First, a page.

Between their founding and 2019, Ferrari made over 200,000 cars. But not all of them were created equal. Today we’re going to have a look at 4 of the most fascinating and unusual cars from this iconic brand.
- Ferrari 365 P Berlinetta Speciale
Perhaps you’re already familiar with the central driving position of the McLaren’s F1 and Speedtail. But what if we told you Ferrari built a road car with a central driving position back in the late 60s?
Say hello to the Ferrari 365 P Berlinetta Speciale Tre Posti, or just “Tre Posti” for short.
It’s a car with some fascinating underpinnings. At the time, Ferrari was racing the P2. The 275 P2 and 330 P2 were both run as “works” cars, meaning they were raced by the factory themselves. Ferrari then opted to build a P2 to sell to privateers. They called it the 365 P2.
With a chassis largely based and fitted with a variation of the legendary Colombo V12 engine, it was pretty much top of spec for the times. Its 4.4 litres and 380bh sent straight to the rear wheels made it a potent ride.
Looks-wise, it bore a strong resemblance to the 206/246 Dino. Pininfarina was commissioned to design the bodywork for both these cars and leaned heavily on the Dino design language when penning the Tre Posti.
All in all, two cars were built. The first was a white car shown at the Paris motor show, while the second was a metallic grey model. While the white car went to Ferrari’s North American distributor, Luigi Chinetti, the grey went to Giovanni Agnelli, the boss of Fiat.
From our point of view, we think it’s a real gem from the Ferrari back catalogue. That said, the next entrant on our list could easily be considered one of the coolest cars ever built.
- Ferrari 288 EVO
Designed for Group B Rally in the 80s, the EVO is considered by many as an absolute beast of a motor. While several cars have been lauded as going 200mph standing still, there’s only one car that genuinely does so in our opinion, and it’s this one.
Counting the Audi Quattro, Ford RS200 and Lancia 037 amongst its contemporaries, it had a twin-turbo engine of 2.9L, heavily based on the 288 power plant. Considering a Base 288 already packs a punch, it’s fun to imagine how this motor would have got along (and that would be searingly fast). Weighing in at only 940kg, it boasted 650hp. Ferrari only built six of the Evo in total. One was kept by the factor, and the five other models were sold off.
- Ferrari F40 LM
Now, the F40 LM is where things really start to get unhinged. In fact, it needs little introduction as one of the better-known models amongst Ferrari enthusiasts. That said, it’s difficult to truly grasp just how incredible this car really is.
By this stage, Michelotto had established a bit of a talent for taking “regular” road-going Ferraris and turning them into some of the world’s most furious race cars. So when Charles Pozzi ordered an even more focused version of the F40 to field at Le Mans, Michelotto was ready to work his magic.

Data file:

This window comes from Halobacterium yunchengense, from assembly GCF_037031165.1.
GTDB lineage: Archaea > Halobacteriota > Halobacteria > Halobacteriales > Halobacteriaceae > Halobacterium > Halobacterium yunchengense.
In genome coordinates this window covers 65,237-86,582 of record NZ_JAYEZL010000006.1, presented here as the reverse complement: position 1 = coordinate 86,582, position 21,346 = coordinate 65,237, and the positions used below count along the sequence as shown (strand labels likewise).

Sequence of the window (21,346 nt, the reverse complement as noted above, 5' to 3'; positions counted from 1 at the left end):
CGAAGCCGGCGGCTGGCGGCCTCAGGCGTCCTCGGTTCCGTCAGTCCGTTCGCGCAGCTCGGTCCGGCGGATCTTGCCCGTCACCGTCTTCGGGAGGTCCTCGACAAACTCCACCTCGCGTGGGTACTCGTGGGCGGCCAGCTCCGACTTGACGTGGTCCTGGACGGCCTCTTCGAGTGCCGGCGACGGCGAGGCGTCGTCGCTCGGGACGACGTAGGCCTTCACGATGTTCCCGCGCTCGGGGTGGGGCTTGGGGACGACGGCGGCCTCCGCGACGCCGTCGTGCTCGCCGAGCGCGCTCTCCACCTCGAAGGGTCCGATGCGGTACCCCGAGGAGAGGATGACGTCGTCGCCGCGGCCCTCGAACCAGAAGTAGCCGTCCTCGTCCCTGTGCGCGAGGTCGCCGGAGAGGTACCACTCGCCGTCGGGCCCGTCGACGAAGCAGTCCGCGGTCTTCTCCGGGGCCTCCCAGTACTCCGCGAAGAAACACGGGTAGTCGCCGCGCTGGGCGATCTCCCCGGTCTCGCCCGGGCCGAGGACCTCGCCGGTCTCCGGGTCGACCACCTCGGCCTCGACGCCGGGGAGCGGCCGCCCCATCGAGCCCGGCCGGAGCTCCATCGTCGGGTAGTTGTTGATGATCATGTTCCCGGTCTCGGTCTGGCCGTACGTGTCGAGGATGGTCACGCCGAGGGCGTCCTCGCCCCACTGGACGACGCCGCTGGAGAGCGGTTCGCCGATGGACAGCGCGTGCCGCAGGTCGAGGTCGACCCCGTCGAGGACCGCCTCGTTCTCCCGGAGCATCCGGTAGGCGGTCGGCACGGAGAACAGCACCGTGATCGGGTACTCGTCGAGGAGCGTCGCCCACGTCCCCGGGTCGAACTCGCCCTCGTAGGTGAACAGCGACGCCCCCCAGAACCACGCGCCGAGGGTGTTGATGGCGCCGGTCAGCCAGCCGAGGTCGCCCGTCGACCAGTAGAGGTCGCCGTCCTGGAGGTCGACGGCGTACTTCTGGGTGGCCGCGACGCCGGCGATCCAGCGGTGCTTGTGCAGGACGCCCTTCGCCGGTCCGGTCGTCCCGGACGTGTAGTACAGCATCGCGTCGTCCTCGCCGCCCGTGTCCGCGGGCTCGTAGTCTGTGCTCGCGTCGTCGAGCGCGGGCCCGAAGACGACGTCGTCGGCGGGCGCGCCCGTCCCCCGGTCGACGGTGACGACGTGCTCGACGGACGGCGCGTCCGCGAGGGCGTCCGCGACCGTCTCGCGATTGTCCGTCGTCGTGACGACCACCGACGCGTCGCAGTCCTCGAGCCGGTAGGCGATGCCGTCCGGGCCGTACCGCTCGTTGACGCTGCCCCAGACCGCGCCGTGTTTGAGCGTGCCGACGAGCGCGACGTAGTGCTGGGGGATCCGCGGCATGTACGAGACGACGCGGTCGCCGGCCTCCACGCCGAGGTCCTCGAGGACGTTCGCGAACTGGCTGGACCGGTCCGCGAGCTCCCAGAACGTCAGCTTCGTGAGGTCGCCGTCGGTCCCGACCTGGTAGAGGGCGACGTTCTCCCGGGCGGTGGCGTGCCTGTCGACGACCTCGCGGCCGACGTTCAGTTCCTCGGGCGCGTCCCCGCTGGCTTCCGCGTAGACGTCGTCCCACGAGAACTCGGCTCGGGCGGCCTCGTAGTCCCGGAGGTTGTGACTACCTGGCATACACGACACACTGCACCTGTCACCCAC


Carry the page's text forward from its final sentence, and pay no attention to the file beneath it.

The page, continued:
So how exactly does one take a run-of-the-mill Ferrari and make it ‘nippier’?
Firstly, you’re going to need to get rid of some weight. 330 kilos, to be exact. And as tricky as that sounds for an already streamlined car, it’s possible.
Secondly, you take the engine (which is already a powerhouse) and add 250hp. Replace the intercoolers, cams, engine management system, up the compression ratio, and pop in dual fuel injectors for every cylinder.
Once that’s done, you can then take the turbos, which originally produced 16psi of boost and reinforce them so that they produce an absurd 37.7psi.
And there you have it. Where you started with a car that was already very spartan, you’ve now got one that’s even more track-focused. Not to mention it’s an absolute animal on-road.
- Ferrari F50 GT
First, let’s establish why Ferrari even developed this model in the first place. Ferrari was running the F40 GTE in the BPR Global GT Series. But when McLaren entered the F1 GTR, Ferrari saw it as a challenge to accept.
Designed from the outset to be a racing car for the streets, the F50 wasn’t bad as a starting point. But it was about to get a significant upgrade.
From a fixed roof complete with air scoop to enlarged front air intakes and a massive centralized rear diffuser, the exterior transformation was drastic. But that doesn’t even come close to the aggressive drivetrain modifications.
There’s little information out there about what exactly was done. What we do know is that the engine was developed from the same 4.7L, V12 unit found in the F50. From 512hp at 8,500RPM it revived up to 750hp at 10,500RPM. It was then mated to a 6-speed sequential gearbox.
Preliminary testing at Fiorano supposedly showed that the GT was actually faster than the 333SP. So why is it not one of Ferrari’s most famous and successful race cars?
In short, because the BPR series was cancelled and replaced with the FIA GT Championship in 1997. The CLK GTR and 911 GT1 took precedence, and the F50GT project was shelved. Only one F50GT was ever completed, while two others were in build and three unfinished chassis sat on the production line.
Chassis 1 was sold to American collector Art Zafiropoulo, chassis 2 went to Japanese collector Yoshikuni Okamoto, and Chassis 3 ended up going to American collector Jim Spiro before ending up in the hands of one of the most serious car collectors on the planet.
So, there you have it – 4 of Ferrari’s most impressive and deepest cuts from their back catalogue.